So the real reason I wrote the last post, was to explain this one. Basically, while listening to my vinyl "find" $1.95 copy of Applause I turned to my husband and said, "you know what my favorite song in this score is right?" Which lead me to spend the rest of the evening collecting my favorite jazz waltz showtunes. I'm not convinced I can rank them effectively so I'm gonna have to go chronologically. I'm no musicologist, I just love these songs. So here we go, the ultimate feel good list of songs that make you want to get up and do a waltz clog with the person you love.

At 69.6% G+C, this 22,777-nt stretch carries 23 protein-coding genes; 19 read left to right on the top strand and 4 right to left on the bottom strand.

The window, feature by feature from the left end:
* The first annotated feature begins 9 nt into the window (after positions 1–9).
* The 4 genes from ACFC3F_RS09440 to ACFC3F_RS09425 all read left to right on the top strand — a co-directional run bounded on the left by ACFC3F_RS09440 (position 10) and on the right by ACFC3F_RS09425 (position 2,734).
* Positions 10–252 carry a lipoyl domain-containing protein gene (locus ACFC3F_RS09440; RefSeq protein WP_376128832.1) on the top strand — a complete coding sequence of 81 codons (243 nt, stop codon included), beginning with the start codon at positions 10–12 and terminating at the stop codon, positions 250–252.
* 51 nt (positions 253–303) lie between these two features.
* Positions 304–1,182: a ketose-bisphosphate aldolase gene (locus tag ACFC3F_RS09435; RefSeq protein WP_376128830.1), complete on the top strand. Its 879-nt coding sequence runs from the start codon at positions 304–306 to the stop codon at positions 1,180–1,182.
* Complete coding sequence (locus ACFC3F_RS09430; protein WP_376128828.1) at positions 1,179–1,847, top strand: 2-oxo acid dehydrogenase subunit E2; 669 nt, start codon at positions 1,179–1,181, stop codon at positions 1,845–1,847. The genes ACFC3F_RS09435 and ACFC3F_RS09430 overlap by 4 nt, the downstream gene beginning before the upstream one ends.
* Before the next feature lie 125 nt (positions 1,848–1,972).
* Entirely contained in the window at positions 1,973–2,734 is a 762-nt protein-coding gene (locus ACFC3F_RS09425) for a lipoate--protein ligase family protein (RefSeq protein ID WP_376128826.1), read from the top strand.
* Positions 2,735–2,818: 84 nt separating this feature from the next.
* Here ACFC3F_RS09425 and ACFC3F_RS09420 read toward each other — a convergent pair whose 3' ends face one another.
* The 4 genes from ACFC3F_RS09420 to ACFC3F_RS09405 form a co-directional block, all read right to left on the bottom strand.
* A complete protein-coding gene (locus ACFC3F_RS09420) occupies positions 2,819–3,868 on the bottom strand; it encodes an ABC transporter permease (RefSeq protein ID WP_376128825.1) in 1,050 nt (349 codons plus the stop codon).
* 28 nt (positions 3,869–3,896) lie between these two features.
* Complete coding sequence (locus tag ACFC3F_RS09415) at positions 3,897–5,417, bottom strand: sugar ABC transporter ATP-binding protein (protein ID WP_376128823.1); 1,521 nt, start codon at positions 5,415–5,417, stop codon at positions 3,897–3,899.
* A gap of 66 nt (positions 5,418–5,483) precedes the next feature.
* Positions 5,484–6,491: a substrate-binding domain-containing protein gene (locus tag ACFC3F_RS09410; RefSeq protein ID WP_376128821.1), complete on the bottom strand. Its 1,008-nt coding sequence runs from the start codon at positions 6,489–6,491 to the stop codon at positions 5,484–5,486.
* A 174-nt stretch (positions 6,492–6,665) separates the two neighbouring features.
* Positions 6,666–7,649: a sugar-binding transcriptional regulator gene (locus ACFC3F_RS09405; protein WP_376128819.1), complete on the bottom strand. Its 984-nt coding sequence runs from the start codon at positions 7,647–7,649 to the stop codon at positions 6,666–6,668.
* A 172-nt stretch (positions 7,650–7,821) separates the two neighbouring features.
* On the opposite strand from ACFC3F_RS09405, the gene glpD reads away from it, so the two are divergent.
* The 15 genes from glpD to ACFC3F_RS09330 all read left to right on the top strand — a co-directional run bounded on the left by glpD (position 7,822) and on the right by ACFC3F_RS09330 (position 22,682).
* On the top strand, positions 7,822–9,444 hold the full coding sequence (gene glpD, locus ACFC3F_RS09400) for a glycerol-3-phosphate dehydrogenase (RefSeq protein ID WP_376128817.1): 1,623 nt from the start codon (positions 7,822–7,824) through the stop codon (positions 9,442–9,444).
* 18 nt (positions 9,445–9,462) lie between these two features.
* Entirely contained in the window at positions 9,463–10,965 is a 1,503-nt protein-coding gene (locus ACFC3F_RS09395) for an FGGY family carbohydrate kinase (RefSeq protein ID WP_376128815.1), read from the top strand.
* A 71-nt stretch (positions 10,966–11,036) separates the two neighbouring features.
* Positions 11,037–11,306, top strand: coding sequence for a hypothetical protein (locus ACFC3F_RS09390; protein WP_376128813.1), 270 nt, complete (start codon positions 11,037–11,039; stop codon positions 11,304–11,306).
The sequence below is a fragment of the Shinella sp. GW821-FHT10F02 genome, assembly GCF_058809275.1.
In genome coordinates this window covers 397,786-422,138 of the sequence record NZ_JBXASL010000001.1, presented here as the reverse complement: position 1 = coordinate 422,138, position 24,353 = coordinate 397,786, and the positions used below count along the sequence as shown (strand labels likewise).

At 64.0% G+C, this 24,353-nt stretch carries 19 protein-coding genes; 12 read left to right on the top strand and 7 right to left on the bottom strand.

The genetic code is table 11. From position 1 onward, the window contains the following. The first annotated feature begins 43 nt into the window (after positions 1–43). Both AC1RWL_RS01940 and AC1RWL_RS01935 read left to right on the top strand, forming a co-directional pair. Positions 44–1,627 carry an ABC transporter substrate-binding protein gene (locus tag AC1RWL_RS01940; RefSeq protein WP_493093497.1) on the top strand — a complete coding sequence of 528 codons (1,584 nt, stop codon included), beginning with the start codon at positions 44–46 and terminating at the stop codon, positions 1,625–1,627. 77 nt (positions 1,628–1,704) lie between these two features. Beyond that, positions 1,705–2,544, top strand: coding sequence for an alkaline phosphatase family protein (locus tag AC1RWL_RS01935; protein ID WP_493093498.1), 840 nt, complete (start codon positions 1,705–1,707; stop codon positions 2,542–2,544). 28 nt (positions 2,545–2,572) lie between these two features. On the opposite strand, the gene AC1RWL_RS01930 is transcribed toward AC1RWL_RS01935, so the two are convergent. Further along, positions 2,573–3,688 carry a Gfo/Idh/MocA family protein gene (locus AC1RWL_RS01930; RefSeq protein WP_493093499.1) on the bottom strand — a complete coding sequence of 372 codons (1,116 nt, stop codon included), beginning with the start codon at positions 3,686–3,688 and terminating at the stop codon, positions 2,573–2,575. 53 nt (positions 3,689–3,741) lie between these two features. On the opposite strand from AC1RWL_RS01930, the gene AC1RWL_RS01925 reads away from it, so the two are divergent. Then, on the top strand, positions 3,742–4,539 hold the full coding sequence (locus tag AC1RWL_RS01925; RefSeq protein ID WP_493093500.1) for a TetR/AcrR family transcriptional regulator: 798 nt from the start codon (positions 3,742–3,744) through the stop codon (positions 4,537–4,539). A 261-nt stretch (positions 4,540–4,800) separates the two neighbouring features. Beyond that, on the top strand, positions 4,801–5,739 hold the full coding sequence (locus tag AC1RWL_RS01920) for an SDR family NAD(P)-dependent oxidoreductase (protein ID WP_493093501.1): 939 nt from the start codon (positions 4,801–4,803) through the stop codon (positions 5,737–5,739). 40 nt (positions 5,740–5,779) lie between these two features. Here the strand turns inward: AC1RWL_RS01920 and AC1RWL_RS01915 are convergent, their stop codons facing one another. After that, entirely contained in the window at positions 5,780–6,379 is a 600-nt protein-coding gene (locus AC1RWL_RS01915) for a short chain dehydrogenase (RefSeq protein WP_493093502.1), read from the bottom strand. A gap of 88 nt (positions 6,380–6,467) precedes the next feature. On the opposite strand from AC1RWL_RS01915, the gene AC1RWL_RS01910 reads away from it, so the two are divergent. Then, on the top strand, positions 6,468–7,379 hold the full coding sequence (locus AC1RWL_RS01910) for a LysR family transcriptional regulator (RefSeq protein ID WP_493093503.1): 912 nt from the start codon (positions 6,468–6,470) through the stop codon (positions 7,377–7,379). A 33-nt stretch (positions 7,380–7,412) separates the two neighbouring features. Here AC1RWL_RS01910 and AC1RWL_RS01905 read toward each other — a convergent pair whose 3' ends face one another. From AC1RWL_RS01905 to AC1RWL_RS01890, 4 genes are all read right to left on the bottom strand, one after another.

"Wait Till We're Sixty Five" from On a Clear Day You Can See Forever (1965): First of all, this score is a winner. The story completely falls apart past the initial premise, woman with ESP falls in love with psychiatrist who falls in love with her past life. Alan Jay Lerner was a lot of things, including a fan of the clairvoyant, but it wasn't the stuff of a hit musical. A hit song for Barbra and others sure, but not a permanent member of the cannon of classic musicals. I love A LOT of songs in this score (also Trude worked on the show as vocal arranger and musical continuity) so it actually took me till recently to see that this particular gem of a song fit perfectly into my jazz waltz obsession. Burton Lane wrote terrific melodies and this is certainly more of a charm song than anything else but this playful duet between Daisy (the one with ESP) and her fiancee-she's-no-longer-in-love-with Warren, gives a kick up your heals to embracing life's securities. The vocal selections give the tempo of the refrain as "in strong rhythm and vigorously" so it's not your average Rodgers waltz. With marvelously hilarious rhymes like "Safe from disaster/ No one haster take care of ma and pa./ All brown and rosy/ Living cozy down there in Tampa Fla." and "Life will be gala/ Every malady all completely paid. / And we've a plot a/ Terra cotta in which we'll both be laid" what's not to love. Oh Alan. But it's Lane's tuneful bounce that makes you want to skip all over the living room when you here it. Betty Walberg's excellent dance break with Robert Russel Bennett's orchestrations make a joyful boisterous carefree tune out of this completely practical subject matter. It could only have been made more hilarious by the wonderful straight man William Daniels (the way he hits the "v" the first time he says "sixty-five") and the comedic brilliance of Barbara Harris (the way she throws off "pa") I love them both soooooooooo much. Listen to it here